Recently I’ve been thinking about tables a lot. Not just the wooden kind, although I’m thinking about those too, as I need a dining room table (oh, and a dining room). But mostly the tabular kind of table. We have a lot of tables at CIPD (the tabular kind). As we move away from just publishing reports in PDF, to HTML on a responsive web site, and e-books, we need to find a way to display the tabular data in a more readable format.
Why tables are a pain
Tabular data presents unique presentational challenges on smaller screens: tablets, ‘phablets’, and especially smartphones.
The reader can zoom out and see the whole table, but the text is too small to read. Visual relationships between headings and cells, and between neighbouring columns, are crucial to understanding tabular data, so readers must zoom in to the point of readability, and then scroll vertically and horizontally to understand the context. Tabular data presents unique presentational challenges on smaller screens: tablets, ‘phablets’, and especially smartphones.
To control the often chaotic reformatting of HTML tables on websites and in eBooks, tables are often provided as image files. However, this creates an accessibility issue. Tables as images (in fact all images) can’t be read by screen reader software. It is unlikely that the fallback of alt text (
image alt=" ") is sufficient to fully explain the context of the table. (See my forthcoming blog on Web Accessibility for more on this subject.)
Why tables are a pain for CIPD
Tables are a particular problem for CIPD’s reports, in that they rely heavily on them to present data. The example below is taken from Absence Management Survey 2013 and is typical of the use of tables in CIPD reports.
Responsive design is a web design approach aimed at crafting sites to provide an optimal viewing experience – easy reading and navigation with a minimum of resizing, panning, and scrolling – across a wide range of devices (from mobile phones to desktop computer monitors) Wikipedia
Responsive design provides a solution for optimizing websites according to the screen size (see my blog post Responsive Web Design: the basic principles for more on this issue) but until very recently still struggled to come up with a suitable solution for the presentation of tables.
The best solution out there
Over the last couple of years web designers have been experimenting with the best way to use responsive design techniques to come up with a way of presenting tables that display comfortably at a wide range of screen sizes and preserves the table structure so that data can still be compared across columns.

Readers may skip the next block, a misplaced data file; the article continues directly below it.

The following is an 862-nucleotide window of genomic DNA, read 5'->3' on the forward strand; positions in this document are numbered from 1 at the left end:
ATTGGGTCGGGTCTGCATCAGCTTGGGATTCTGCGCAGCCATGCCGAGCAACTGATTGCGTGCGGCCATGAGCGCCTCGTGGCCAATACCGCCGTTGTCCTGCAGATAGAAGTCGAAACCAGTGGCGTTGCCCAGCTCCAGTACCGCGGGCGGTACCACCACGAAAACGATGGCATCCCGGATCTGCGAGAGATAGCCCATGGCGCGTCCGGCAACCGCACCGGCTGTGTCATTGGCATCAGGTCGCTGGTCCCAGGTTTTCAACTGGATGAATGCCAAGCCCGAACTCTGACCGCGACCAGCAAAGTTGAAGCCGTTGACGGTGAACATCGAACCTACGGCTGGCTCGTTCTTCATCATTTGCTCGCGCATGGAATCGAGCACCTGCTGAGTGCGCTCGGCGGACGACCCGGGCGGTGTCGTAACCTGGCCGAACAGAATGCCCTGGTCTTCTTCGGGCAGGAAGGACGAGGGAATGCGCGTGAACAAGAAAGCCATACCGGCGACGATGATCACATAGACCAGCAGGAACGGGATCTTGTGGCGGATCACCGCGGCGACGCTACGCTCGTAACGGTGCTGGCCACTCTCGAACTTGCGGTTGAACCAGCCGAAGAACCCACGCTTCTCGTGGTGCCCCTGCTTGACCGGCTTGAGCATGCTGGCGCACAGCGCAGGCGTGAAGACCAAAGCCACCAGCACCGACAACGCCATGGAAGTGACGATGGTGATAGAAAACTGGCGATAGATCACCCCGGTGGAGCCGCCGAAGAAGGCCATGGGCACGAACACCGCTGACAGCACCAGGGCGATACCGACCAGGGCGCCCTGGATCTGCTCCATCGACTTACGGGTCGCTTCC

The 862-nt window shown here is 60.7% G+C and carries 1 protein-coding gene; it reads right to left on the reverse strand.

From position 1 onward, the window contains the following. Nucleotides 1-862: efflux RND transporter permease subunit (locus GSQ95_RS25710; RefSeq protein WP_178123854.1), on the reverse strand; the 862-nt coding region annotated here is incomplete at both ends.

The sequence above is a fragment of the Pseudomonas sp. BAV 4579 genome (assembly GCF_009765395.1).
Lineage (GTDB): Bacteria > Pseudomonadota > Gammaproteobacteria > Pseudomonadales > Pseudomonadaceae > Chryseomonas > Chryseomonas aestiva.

… most of the time, the first column is the unique key for a table. That provides the reference for the other columns, while the column headers provide the legend for what everything means. With that in mind, we wanted our responsive tables to have that first column available at all times.
This is a schematic of how the table changes from a larger screen to a small one. Basically, we take the first column and pull it out of the table element, positioning it over the table in its own element. Then we allow the table itself, minus that first column, to scroll under it horizontally.
From Zurb.com (http://zurb.com/article/982/a-new-take-on-responsive-tables).
Zurb have tested the code on the following browsers: iOS, Android and Windows Phone 7, Chrome, Safari and Firefox. “One caveat is that because Android 2.3 doesn’t support scrollable divs on the page, the scrolling won’t work on those devices. Android 3 and up does support this, so it’s not an issue on newer Android phones.” Currently this means that this functionality is not supported on around 14% of phones, however, this will continue to decrease as older models are replaced. (Android’s market share is [Sept 2013] 55%; Android 2.3 and lower currently represents [as of Dec 2013] 25% of Android devices.)
Other notable solutions
Alternative responsive table design solutions can be found at:
This solution shows only the essential data on small screens; shows the essential data plus some optional data for larger screens; and shows the full data on desktop/laptops. But this does mean that SmartPhone users do not get the full set of data; it also means that editorial decisions need to be taken as to the relative importance of each of the columns.
This solution abandons the grid layout of the table altogether on smaller screens and makes each cell its own line.
This table builds a pie chart from the table data when it is displayed on a smaller screen. Clever, but not all tables are suitable for this kind of treatment.
This solution hides the non-essential columns on smaller screens, but also provides a dropdown menu, where the reader can choose which columns to re-enable, should they so wish.
Some of these solutions may be appropriate in particular circumstances and for particular types of data.